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DEATH OF THE PRINCESS CHARLOTTE
(CHILDE HAROLD, Canto iv. Stanzas 167-172.)
HARK! forth from the abyss a voice proceeds,
A long low distant murmur of dread sound,
Such as arises when a nation bleeds
With some deep and immedicable wound;
Through storm and darkness yawns the rending ground,
The gulf is thick with phantoms, but the chief
Seems royal still, though with her head discrown'd,
And pale, but lovely, with maternal grief
She clasps a babe, to whom her breast yields no relief.
Scion of chiefs and monarchs, where art thou?
Fond hope of many nations, art thou dead?
Could not the grave forget thee, and lay low
Some less majestic, less beloved head?
In the sad midnight, while thy heart still bled,
The mother of a moment, o'er thy boy,
Death hush'd that pang for ever: with thee fled
The present happiness and promised joy
Which fill'd the imperial isles so full it seem'd to cloy.
Peasants bring forth in safety.—Can it be,
Oh thou that wert so happy, so adored!
Those who weep not for kings shall weep for thee,
And Freedom's heart, grown heavy, cease to hoard
Her many griefs for ONE; for she had pour'd
Her orisons for thee, and o'er thy head
Beheld her Iris.-Thou, too, lonely lord,
And desolate consort-vainly wert thou wed!
The husband of a year! the father of the dead!
Of sackcloth was thy wedding garment made;
Thy bridal's fruit is ashes: in the dust
The fair-hair'd Daughter of the Isles is laid,
The love of millions! How did we intrust
Futurity to her! and, though it must
Darken above our bones, yet fondly deem'd
Our children should obey her child, and bless'd
Her and her hoped-for seed, whose promise seem'd Like stars to shepherds' eyes :-'twas but a meteor beam'd.
Woe unto us, not her; for she sleeps well :
The fickle reek of popular breath, the tongue
Of hollow counsel, the false oracle,
Which from the birth of monarchy hath rung
Its knell in princely ears, 'till the o'erstung
Nations have arm'd in madness, the strange fate
Which tumbles mightiest sovereigns, and hath flung
Against their blind omnipotence a weight
Within the opposing scale, which crushes soon or late,—
These might have been her destiny; but no,
Our hearts deny it: and so young, so fair,
Good without effort, great without a foe,
But now a bride and mother-and now there!
How many ties did that stern moment tear!
From thy Sire's to his humblest subject's breast
Is link'd the electric chain of that despair,
Whose shock was as an earthquake's, and opprest
The land which loved thee so that none could love thee
(CHILDE HAROLD, Canto ii. Stanzas 7, 8.)
WELL didst thou speak, Athena's wisest son !
"All that we know is, nothing can be known."
Why should we shrink from what we cannot shun?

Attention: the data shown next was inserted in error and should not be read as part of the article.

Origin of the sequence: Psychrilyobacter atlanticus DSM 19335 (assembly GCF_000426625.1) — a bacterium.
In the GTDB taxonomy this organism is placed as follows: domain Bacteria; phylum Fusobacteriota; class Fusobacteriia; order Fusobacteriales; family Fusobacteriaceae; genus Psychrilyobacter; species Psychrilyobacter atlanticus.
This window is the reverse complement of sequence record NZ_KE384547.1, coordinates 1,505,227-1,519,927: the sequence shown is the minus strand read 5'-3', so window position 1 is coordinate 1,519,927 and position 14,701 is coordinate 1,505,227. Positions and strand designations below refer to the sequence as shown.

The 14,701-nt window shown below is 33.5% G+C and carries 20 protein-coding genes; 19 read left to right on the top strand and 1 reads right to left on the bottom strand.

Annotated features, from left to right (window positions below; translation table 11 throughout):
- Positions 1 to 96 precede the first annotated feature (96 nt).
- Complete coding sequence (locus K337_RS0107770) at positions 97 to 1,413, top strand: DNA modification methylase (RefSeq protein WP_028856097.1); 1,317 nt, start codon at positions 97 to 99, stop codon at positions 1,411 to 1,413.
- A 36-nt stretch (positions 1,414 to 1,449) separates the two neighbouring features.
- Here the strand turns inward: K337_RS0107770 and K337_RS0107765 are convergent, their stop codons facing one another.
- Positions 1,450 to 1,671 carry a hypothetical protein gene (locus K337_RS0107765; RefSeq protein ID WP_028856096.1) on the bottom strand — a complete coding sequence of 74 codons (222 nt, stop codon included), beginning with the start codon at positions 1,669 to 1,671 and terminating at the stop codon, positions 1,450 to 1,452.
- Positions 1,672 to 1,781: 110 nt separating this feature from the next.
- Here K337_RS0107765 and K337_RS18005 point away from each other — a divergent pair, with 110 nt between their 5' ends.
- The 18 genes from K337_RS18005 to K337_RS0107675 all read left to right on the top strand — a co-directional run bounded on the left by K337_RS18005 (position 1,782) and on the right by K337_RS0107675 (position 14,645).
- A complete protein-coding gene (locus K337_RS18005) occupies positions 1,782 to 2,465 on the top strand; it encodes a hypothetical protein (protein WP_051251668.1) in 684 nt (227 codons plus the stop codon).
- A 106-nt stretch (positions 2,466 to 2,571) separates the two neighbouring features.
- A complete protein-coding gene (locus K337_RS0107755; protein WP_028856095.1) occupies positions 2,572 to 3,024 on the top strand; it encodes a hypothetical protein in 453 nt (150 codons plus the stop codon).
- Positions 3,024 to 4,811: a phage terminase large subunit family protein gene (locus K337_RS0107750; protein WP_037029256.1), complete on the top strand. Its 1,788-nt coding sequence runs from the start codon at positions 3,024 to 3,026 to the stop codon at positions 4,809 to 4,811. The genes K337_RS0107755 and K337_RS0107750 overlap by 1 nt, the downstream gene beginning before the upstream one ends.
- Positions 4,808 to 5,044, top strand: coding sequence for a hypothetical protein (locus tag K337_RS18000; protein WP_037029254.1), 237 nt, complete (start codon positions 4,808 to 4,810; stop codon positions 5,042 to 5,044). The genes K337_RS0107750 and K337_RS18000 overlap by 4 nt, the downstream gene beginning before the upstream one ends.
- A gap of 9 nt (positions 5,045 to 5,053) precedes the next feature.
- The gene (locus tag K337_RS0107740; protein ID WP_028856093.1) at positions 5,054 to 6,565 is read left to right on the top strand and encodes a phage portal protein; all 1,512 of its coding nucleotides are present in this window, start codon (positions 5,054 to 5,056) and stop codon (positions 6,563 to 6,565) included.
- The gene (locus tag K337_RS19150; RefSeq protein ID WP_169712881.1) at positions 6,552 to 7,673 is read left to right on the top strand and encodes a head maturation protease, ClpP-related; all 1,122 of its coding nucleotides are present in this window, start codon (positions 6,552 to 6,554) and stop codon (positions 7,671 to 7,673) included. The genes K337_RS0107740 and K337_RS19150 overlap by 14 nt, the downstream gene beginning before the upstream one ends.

Each hath his pang, but feeble sufferers groan
With brain-born dreams of evil all their own.
Pursue what Chance or Fate proclaimeth best ;
Peace waits us on the shores of Acheron :
There no forced banquet claims the sated guest,
But Silence spreads the couch of ever welcome rest.
Yet if, as holiest men have deem'd, there be
A land of souls beyond that sable shore,
To shame the doctrine of the Sadducee
And sophists, madly vain of dubious lore;
How sweet it were in concert to adore
With those who made our mortal labours light!
To hear each voice we fear'd to hear no more!
Behold each mighty shade reveal'd to sight,
The Bactrian, Samian sage, and all who taught the right!
"ON THIS DAY I COMPLETE MY THIRTY-SIXTH YEAR.”
'Tis time this heart should be unmoved,
Since others it hath ceased to move;
Yet, though I cannot be beloved,
Still let me love!
My days are in the yellow leaf;
The flowers and fruits of love are gone;
The worm, the canker, and the grief
Are mine alone!
The fire that on my bosom preys
Is lone as some volcanic isle;
No torch is kindled at its blaze-
A funeral pile!
The hope, the fear, the jealous care,
The exalted portion of the pain
And power of love, I cannot share,
But wear the chain.
But 'tis not thus-and 'tis not here
Such thoughts should shake my soul, nor now, Where glory decks the hero's bier, Or binds his brow.
The sword, the banner, and the field,
Glory and Greece, around me see !
The Spartan, borne upon his shield,
Was not more free.
Awake! (not Greece-she is awake!)
Awake, my spirit! Think through whom
Thy life-blood tracks its parent lake,
And then strike home!
Tread those reviving passions down,
Unworthy manhood!-unto thee
Indifferent should the smile or frown
Of beauty be.
If thou regret'st thy youth, why live?
The land of honourable death
Is here:-up to the field, and give
Away thy breath!
Seek out-less often sought than found—
A soldier's grave, for thee the best;
Then look around, and choose thy ground,
And take thy rest.
(DON JUAN, Canto xv. Stanza 99.)
BETWEEN two worlds life hovers like a star,
'Twixt night and morn, upon the horizon's verge. How little do we know that which we are!
How less what we may be! The eternal surge Of time and tide rolls on, and bears afar
Our bubbles; as the old burst, new emerge, Lash'd from the foam of ages; while the graves Of empires heave but like some passing waves.